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George Bush Kinda Sorta Admits to Past Addiction

posted 06:19 AM EST, Wed January 30, 2008
George Bush Kinda Sorta Admits to Past Addiction © By Gabriel M

Nearing the end of his second term, Bush seems more ready to talk about his past.

George Bush has long admitted, yet minimized, his past legacy of alcohol use and abuse, saying he used to "drink too much as a young man" or offering, that alcohol had "begun to compete for his affections".

Now, 7 years into office, his language has changed, notably using the word addiction when describing his past troubles with alcohol, during a stop at a Baltimore recovery center yesterday.

Bush, while meeting privately (with one reporter present) with two graduates of the Jericho Program (a Baltimore non profit) confessed that he "understood addiction" and when describing how his Faith strengthened his resolve, he explained, "sometimes you can find the inspiration from a higher power to solve an addiction problem".

Bush has said that he quit drinking after a very heavy 40th birthday party in 1986, and has not had a drink since – he does allow himself non-alcoholic beer. In an ABC interview recorded earlier last month, Bush confesses, "I doubt I'd be standing here if I hadn't quit drinking whiskey, and beer, and wine and all that."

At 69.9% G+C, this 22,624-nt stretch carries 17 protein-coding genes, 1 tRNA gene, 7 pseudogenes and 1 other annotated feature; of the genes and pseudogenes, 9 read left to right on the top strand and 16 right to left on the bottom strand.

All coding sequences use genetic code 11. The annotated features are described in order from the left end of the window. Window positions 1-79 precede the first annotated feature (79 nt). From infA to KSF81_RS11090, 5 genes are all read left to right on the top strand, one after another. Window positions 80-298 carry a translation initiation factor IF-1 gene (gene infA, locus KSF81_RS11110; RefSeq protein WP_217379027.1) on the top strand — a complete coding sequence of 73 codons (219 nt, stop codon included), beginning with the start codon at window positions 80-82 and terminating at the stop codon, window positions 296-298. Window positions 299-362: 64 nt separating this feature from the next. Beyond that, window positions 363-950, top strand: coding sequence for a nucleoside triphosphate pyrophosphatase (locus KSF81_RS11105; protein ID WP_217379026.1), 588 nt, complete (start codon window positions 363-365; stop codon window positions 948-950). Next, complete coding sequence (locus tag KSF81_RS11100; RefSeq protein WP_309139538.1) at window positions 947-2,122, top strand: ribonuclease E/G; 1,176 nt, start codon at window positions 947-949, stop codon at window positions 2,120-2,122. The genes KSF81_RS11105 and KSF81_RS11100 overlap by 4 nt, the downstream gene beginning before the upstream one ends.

Clearly much stronger language and fuller openness than Americans have yet seen from their two-term president; language that National Institute on Drug Abuse (NIDA) Director Nora Volkow, calls very helpful to those still abusing. She explains that although addiction is known to be a disease, there remains such a stigma attached to it that fully 85% of all those in need of help never get treatment. Research has shown, she explains, that admissions from prominent people can go along way to reduce the misperceptions and stigma from addiction.

John Schwarzlose, director of the Betty Ford clinic (drug rehab) also lauds bush for his openness, but expressed disappointment that someone with a personal history of addiction has done so little in terms of policy and funding to help those still suffering.

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